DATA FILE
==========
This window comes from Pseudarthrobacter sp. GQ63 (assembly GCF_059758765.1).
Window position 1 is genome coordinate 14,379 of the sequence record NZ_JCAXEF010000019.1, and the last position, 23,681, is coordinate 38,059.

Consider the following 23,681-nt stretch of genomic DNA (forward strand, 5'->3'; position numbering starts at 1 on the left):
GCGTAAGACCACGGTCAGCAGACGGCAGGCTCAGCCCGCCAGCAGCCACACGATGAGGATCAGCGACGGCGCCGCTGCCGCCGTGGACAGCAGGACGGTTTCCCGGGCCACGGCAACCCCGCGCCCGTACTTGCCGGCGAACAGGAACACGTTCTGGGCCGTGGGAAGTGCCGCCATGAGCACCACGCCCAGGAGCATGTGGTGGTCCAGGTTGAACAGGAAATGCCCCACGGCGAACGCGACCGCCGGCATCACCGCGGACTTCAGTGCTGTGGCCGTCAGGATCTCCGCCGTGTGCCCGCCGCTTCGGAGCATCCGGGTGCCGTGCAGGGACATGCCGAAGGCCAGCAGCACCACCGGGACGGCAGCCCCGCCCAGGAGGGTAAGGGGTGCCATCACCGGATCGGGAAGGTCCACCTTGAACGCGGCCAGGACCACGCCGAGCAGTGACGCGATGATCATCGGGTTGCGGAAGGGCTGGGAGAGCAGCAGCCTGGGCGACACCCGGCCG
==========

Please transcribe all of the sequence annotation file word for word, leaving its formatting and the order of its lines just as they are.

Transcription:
This window comes from Pseudarthrobacter sp. GQ63 (assembly GCF_059758765.1).
Window position 1 is genome coordinate 14,379 of the sequence record NZ_JCAXEF010000019.1, and the last position, 23,681, is coordinate 38,059.

Consider the following 23,681-nt stretch of genomic DNA (forward strand, 5'->3'; position numbering starts at 1 on the left):
GCGTAAGACCACGGTCAGCAGACGGCAGGCTCAGCCCGCCAGCAGCCACACGATGAGGATCAGCGACGGCGCCGCTGCCGCCGTGGACAGCAGGACGGTTTCCCGGGCCACGGCAACCCCGCGCCCGTACTTGCCGGCGAACAGGAACACGTTCTGGGCCGTGGGAAGTGCCGCCATGAGCACCACGCCCAGGAGCATGTGGTGGTCCAGGTTGAACAGGAAATGCCCCACGGCGAACGCGACCGCCGGCATCACCGCGGACTTCAGTGCTGTGGCCGTCAGGATCTCCGCCGTGTGCCCGCCGCTTCGGAGCATCCGGGTGCCGTGCAGGGACATGCCGAAGGCCAGCAGCACCACCGGGACGGCAGCCCCGCCCAGGAGGGTAAGGGGTGCCATCACCGGATCGGGAAGGTCCACCTTGAACGCGGCCAGGACCACGCCGAGCAGTGACGCGATGATCATCGGGTTGCGGAAGGGCTGGGAGAGCAGCAGCCTGGGCGACACCCGGCCG